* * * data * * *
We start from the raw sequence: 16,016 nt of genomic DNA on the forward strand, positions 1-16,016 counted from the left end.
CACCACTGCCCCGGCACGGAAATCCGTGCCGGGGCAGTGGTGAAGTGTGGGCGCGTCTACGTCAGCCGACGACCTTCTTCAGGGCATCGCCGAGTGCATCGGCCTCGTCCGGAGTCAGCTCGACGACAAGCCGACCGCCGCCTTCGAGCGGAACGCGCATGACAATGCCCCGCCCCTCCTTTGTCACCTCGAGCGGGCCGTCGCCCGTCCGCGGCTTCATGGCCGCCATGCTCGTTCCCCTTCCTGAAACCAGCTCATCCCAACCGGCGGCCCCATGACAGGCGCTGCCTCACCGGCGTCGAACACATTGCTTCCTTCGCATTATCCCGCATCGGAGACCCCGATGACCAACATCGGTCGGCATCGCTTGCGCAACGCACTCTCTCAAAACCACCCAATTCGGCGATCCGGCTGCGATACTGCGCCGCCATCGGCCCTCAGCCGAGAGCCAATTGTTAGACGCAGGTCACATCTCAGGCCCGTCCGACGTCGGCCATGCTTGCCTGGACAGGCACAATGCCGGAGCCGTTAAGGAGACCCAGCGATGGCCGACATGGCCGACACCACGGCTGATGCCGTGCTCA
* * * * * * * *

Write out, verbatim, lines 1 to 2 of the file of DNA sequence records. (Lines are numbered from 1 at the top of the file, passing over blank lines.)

We start from the raw sequence: 16,016 nt of genomic DNA on the forward strand, positions 1-16,016 counted from the left end.
CACCACTGCCCCGGCACGGAAATCCGTGCCGGGGCAGTGGTGAAGTGTGGGCGCGTCTACGTCAGCCGACGACCTTCTTCAGGGCATCGCCGAGTGCATCGGCCTCGTCCGGAGTCAGCTCGACGACAAGCCGACCGCCGCCTTCGAGCGGAACGCGCATGACAATGCCCCGCCCCTCCTTTGTCACCTCGAGCGGGCCGTCGCCCGTCCGCGGCTTCATGGCCGCCATGCTCGTTCCCCTTCCTGAAACCAGCTCATCCCAACCGGCGGCCCCATGACAGGCGCTGCCTCACCGGCGTCGAACACATTGCTTCCTTCGCATTATCCCGCATCGGAGACCCCGATGACCAACATCGGTCGGCATCGCTTGCGCAACGCACTCTCTCAAAACCACCCAATTCGGCGATCCGGCTGCGATACTGCGCCGCCATCGGCCCTCAGCCGAGAGCCAATTGTTAGACGCAGGTCACATCTCAGGCCCGTCCGACGTCGGCCATGCTTGCCTGGACAGGCACAATGCCGGAGCCGTTAAGGAGACCCAGCGATGGCCGACATGGCCGACACCACGGCTGATGCCGTGCTCA